A Nintendo Switch killer may be in the works … or another attempt at one, at least. Ars Technica reports that Valve is working on a portable console code-named SteamPal.
Details on the rumored project are a little hazy. Ars Technica says that multiple sources confirmed that the hardware has quietly been in development for a while now. That report was backed up this week when SteamDB operator Pavel Djundik found references to the device in a Steam update.
Valve is possibly working on a handled Steam console called "SteamPal" (codename Neptune).
Beta client update added plenty of references including controller bindings, new UI strings such as quick access menu, system settings (airplane mode, wifi, bluetooth) and a power menu. https://t.co/BwDWjWWb06
— Steam Database (@SteamDB) May 25, 2021
Supposed prototypes of the device have been compared to the Nintendo Switch, though there aren’t exact details on if it would function the same way.
Valve wouldn’t be the first tech company to try its hand at a Switch clone. At January’s CES show, Alienware unveiled its own take on the Switch. The prototype imagines what a portable Alienware console would look like — and no, it’s not a laptop. It’s a full handheld machine that looks about as bulky as Nintendo’s Wii U gamepad. Multimedia company Qualcomm is reportedly working on its own version as well.
It makes sense that companies would try to make lightning strike twice. A simple Nintendo Switch clone is only a short-term plan, though; the Switch console itself is already a stopgap solution.
The portable race
When the Switch launched in 2017, it was a totally fresh concept. The idea of playing console-quality games on the go seemed like magic. But technology moves fast nowadays, and that’s apparent when looking at the Cloud gaming experiments that followed the Switch’s launch. Services like Google Stadia took the idea of the Switch one step further by allowing players to stream more powerful games on the devices they already own. For example, I’ve played Destiny 2 on a deeply out-of-date iPad via Stadia and it ran smoothly.
The Switch was another moment where Nintendo was moving sideways while its competitors were moving forward. Rather than trying to create a tech powerhouse, it found a new idea and carved out a space. That’s how the company has consistently found ways to reinvent itself and stay relevant as companies like Sony and Microsoft shoot ahead in the tech race.
Nintendo’s innovations are rarely the best implementation of its ideas, though. The Wiimote was an ingenious control scheme for the moment, but one that was a steppingstone toward a longer-term vision: Removing the need for controllers entirely. Sony most notably tried to copy Nintendo’s homework with the PlayStation Move controllers, but it saw middling returns (the controllers are being phased out entirely for Sony’s next VR headset). Why would someone want to buy a Wii clone when the Wii already existed?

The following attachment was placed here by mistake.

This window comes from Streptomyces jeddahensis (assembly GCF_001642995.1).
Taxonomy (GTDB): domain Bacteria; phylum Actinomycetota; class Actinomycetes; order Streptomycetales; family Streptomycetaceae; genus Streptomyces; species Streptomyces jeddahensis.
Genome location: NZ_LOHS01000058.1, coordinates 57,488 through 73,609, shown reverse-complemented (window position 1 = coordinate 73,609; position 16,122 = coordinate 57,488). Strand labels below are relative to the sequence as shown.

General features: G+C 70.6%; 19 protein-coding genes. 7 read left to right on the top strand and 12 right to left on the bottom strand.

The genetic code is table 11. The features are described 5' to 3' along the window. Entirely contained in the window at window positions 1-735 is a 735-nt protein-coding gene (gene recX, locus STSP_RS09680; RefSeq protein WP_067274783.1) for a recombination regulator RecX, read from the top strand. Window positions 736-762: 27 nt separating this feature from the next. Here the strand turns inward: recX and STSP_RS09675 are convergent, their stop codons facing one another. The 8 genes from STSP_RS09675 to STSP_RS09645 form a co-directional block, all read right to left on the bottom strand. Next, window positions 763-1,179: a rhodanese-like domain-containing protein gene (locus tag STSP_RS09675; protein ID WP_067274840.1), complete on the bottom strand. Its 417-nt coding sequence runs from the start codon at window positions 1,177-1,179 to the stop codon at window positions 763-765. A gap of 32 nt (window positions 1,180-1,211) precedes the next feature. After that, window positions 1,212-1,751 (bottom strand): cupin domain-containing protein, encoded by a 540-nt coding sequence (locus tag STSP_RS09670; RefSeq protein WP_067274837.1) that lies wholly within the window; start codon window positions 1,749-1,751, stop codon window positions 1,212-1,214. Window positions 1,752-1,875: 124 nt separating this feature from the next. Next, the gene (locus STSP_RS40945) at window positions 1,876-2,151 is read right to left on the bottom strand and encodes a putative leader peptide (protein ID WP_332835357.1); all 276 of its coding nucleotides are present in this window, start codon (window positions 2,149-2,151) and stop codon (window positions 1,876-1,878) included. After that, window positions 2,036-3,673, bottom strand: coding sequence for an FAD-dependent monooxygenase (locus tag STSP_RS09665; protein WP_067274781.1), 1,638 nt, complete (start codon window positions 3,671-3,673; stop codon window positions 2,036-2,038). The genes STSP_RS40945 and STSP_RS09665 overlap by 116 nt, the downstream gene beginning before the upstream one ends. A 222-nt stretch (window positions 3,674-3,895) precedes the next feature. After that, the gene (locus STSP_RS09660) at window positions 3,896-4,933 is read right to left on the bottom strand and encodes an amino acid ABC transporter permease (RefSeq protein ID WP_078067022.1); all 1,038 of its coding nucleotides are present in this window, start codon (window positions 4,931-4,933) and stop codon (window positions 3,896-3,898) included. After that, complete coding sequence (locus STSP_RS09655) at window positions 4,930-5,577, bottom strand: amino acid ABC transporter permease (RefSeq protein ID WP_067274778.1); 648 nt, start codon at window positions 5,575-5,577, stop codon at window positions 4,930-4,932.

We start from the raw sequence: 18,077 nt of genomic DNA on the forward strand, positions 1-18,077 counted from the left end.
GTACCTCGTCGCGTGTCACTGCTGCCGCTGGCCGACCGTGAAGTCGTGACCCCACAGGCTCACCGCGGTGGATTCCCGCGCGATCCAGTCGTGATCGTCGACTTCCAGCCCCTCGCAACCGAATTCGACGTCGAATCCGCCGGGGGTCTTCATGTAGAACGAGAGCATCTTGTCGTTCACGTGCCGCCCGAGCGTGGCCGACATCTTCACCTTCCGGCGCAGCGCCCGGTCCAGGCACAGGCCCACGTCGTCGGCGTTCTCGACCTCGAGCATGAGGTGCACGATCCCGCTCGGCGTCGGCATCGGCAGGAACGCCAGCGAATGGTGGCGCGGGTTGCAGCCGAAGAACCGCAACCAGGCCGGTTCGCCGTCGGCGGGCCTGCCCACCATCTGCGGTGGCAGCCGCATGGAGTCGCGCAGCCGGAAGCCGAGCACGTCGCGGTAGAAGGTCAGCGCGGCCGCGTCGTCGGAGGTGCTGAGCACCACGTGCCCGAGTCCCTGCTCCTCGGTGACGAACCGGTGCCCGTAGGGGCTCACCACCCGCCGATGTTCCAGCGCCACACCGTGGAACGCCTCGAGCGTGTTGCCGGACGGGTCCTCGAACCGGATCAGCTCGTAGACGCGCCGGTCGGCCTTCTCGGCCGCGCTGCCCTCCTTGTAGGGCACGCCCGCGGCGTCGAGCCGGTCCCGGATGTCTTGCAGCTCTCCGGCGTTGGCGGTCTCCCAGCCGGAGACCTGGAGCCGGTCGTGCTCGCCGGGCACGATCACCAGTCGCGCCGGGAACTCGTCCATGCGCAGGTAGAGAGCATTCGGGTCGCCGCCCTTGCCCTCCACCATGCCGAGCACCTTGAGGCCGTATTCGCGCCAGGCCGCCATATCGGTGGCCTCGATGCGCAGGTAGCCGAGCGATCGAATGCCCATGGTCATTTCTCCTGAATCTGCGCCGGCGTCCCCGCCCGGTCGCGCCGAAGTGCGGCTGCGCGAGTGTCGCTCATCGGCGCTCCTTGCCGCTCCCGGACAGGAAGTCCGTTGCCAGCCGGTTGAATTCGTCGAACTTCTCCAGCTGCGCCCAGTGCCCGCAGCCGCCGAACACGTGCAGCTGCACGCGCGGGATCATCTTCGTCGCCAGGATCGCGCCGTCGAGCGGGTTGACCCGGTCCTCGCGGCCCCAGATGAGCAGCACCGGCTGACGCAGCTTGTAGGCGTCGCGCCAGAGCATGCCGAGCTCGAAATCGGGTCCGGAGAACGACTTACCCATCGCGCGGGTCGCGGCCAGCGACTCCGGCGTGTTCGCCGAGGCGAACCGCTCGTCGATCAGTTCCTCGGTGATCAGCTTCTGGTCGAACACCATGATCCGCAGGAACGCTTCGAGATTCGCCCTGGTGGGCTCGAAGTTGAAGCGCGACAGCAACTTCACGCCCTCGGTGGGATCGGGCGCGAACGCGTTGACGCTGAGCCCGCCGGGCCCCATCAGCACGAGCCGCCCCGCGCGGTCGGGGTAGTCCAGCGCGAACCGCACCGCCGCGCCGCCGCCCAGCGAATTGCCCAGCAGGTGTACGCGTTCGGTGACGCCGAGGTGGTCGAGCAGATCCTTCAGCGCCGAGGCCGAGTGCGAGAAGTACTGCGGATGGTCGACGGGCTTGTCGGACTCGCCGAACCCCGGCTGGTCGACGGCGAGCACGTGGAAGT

That’s the same dilemma that’s going to face companies like Valve if they try to simply repeat the Switch’s success. Even four years into the Switch’s life span, it’s easy to see how needlessly complicated the device will look in retrospect once we’re able to play any game on the phones we already own. If Valve launches a portable device in the next few years, it won’t be competing with the Switch; it’ll be fighting with companies like Microsoft who are offering that games via the cloud. The only difference is that those companies aren’t charging hundreds of dollars for a new piece of tech.
There’s always a chance that something like the SteamPal could work. After all, gamers remain skeptical of cloud gaming — and for good reason. The technology’s reliance on high-speed internet connections makes it a nonviable option for many people outside of a major city. By comparison, the idea of a mini computer that can consistently play games is still appealing. Granted, we’re not even sure if that’s how it’ll work. It could wind up being a peripheral designed for Valve’s own cloud gaming service for all we know.
At this point, it’s a race to the finish line. If the supposed SteamPal launches before cloud gaming can improve, Valve could capitalize on a trend just in time. On the other hand, if companies like Microsoft fix the tech’s biggest pain points, the entire concept of the Switch will start to feel outdated. If Valve is going to make a power play, it needs to act fast if it wants to stop the SteamPal from becoming the next Steam Machine.